The changing nature of technology innovation

I’ve just watched Clay Shirky’s recent talk on on “how twitter can change history“. Although the content of the talk is very topical there are added nuances this week in particular with the explosion of community driven social media interactions around the Iranian election.

One of the key premises of the presentation it that the nature of technological innovation is changing; primarily due to the most participatory and social nature of collaborative web 2.0 technologies. He goes so far as to say technologies “don’t get socially interesting until they get technologically boring”. And once they become socially interesting the impact they have can be profound. (Clay references China in the talk but there are obvious parallels with the current situation in Iran). The real power is at not the “shiny” developer end but at the point where technologies become ubiquitous and can be harnessed by communities in ways not realised by developers.

This really got me thinking about the nature of an innovation centre such as CETIS. Traditionally we have been right at the “shiny edge” of things; playing with all the new things then leaving them behind once they become close to mainstream and moving on the the next glittering thing on the horizon. But are we missing a trick? Maybe we should be sticking around a bit longer with certain technologies to see how and if ubiquity fosters innovation in education.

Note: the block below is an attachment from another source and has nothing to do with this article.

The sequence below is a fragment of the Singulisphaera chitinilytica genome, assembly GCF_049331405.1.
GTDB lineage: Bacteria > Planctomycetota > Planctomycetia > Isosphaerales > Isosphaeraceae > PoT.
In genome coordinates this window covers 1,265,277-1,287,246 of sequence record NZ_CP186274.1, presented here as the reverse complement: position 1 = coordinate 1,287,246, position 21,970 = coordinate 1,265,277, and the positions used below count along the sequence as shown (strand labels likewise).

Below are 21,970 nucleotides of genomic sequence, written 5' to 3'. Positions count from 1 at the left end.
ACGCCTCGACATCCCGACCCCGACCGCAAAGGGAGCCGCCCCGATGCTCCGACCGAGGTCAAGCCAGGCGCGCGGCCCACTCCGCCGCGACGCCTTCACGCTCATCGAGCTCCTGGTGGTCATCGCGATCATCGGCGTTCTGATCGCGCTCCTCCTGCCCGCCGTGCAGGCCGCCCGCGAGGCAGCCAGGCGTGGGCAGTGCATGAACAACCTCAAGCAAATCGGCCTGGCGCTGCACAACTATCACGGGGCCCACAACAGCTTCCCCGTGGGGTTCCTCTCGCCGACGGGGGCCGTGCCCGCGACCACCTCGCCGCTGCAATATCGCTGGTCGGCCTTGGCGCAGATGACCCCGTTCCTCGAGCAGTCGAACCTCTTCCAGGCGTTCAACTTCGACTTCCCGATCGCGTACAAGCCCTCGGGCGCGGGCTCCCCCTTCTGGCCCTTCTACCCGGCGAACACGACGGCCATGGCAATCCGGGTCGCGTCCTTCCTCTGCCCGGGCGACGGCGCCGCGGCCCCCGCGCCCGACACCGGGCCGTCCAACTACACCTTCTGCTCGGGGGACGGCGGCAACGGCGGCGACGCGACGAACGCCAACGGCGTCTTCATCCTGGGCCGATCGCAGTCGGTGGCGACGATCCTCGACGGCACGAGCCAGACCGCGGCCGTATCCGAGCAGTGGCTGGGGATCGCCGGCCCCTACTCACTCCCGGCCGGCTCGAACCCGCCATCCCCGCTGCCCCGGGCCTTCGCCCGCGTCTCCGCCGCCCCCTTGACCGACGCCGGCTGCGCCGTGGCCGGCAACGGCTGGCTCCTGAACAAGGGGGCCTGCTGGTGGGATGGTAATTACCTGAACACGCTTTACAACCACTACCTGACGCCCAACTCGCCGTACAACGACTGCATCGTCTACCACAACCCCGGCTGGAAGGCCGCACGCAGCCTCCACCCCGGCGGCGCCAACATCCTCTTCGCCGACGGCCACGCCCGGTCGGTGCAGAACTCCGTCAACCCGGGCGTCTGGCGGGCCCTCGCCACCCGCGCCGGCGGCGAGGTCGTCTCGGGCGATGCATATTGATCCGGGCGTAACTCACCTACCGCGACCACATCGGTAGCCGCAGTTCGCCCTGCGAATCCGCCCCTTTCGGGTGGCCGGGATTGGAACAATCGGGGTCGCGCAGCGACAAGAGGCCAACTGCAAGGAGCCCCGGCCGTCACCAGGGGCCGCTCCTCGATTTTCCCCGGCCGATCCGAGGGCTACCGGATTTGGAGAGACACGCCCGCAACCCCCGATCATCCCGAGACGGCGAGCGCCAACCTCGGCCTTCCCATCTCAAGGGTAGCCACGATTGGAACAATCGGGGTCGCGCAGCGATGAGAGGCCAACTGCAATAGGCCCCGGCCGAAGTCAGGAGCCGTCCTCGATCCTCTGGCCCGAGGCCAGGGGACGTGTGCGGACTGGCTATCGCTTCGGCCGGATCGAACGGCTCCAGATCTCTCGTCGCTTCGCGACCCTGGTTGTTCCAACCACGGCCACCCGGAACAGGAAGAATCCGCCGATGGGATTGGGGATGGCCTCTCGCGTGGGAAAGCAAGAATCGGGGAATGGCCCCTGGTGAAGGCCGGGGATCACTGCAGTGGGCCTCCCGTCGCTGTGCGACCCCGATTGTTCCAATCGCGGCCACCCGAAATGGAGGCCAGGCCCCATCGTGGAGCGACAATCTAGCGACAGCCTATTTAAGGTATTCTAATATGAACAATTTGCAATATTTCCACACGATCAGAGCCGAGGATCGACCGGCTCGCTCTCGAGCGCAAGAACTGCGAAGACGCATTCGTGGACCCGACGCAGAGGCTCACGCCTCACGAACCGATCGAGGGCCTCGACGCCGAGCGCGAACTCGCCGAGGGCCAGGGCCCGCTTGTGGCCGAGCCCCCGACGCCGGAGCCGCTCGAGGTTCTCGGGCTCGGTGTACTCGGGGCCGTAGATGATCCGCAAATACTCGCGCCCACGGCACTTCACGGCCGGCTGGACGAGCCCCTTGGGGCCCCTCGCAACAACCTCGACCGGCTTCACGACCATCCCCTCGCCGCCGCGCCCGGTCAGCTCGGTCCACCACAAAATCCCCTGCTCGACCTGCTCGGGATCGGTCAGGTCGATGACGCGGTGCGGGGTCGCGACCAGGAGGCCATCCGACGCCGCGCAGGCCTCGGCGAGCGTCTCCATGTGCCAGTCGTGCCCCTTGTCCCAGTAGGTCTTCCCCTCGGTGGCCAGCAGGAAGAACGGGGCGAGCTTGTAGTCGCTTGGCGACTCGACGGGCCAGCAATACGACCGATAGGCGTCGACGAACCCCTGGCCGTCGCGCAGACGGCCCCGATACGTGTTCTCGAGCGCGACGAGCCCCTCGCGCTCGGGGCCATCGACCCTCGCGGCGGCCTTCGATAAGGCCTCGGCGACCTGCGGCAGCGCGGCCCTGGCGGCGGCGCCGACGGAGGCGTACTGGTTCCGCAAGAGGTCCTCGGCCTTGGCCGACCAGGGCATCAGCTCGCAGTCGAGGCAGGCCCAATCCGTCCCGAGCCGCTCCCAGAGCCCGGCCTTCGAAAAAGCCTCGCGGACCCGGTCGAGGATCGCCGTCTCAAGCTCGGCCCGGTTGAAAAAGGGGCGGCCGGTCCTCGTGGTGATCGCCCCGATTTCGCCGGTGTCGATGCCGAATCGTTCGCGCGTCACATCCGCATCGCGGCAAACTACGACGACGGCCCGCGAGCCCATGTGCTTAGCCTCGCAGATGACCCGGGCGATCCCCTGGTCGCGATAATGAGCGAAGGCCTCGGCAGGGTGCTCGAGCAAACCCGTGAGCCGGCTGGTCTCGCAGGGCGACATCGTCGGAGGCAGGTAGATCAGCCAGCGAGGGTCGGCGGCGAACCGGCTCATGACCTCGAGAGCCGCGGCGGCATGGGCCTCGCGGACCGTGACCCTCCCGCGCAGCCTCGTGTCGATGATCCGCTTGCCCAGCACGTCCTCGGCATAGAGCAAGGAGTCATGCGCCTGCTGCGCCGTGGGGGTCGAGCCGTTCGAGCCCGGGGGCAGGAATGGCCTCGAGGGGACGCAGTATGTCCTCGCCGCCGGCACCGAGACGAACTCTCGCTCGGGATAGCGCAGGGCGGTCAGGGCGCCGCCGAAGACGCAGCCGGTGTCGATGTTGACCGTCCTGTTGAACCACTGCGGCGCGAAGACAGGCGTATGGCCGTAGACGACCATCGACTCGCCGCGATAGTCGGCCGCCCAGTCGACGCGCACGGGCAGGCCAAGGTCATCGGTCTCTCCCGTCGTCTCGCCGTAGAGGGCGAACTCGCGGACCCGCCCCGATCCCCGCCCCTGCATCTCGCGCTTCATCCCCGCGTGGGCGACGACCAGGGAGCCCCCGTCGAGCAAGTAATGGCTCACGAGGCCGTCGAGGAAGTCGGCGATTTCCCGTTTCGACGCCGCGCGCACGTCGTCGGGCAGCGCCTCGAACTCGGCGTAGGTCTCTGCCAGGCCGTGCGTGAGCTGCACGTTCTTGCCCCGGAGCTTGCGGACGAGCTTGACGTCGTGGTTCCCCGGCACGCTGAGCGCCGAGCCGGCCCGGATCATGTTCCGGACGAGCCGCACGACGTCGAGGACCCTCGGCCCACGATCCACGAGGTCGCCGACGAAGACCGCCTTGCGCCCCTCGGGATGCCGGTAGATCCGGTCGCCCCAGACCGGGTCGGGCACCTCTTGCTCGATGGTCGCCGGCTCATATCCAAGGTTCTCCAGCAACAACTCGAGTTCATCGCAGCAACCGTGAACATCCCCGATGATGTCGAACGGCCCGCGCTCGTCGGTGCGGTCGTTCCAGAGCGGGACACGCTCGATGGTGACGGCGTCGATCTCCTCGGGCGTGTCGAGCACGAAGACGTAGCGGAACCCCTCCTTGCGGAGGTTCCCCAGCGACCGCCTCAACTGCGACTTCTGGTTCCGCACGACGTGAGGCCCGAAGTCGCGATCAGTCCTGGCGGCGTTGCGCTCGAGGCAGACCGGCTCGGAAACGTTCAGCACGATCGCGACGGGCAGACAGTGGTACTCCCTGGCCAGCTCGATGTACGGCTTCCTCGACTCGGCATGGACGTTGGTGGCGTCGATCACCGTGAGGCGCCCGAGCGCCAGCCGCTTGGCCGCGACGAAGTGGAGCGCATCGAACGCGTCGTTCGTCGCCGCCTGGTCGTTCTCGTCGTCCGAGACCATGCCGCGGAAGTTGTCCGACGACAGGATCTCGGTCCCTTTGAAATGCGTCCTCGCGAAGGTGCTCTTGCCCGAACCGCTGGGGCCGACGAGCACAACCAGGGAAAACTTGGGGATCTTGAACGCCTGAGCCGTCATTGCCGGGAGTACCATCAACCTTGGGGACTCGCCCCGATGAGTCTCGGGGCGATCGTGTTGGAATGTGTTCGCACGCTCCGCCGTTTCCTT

In some ways I think we are starting to be more engaged at the socially innovative end of things. Undoubtedly for those of us who twitter it has provided us with an added communication dimension both with our direct work colleagues and our wider community. I’ve been on it for about 2 years now and still can’t see anything at the moment that is going to replace it.

In our outward facing service role, activities such as the widget working group are allowing us to be more engaged with teaching practitioners. From the outset we realised that there would be two distinct phases of this work, beginning with the technical infrastructure and then moving on to the user creation and use stage. I really hope that we can continue in this vein and that our own use of social technology can help us become more a part of the everyday experience for educators and not just the geek ship on the horizon.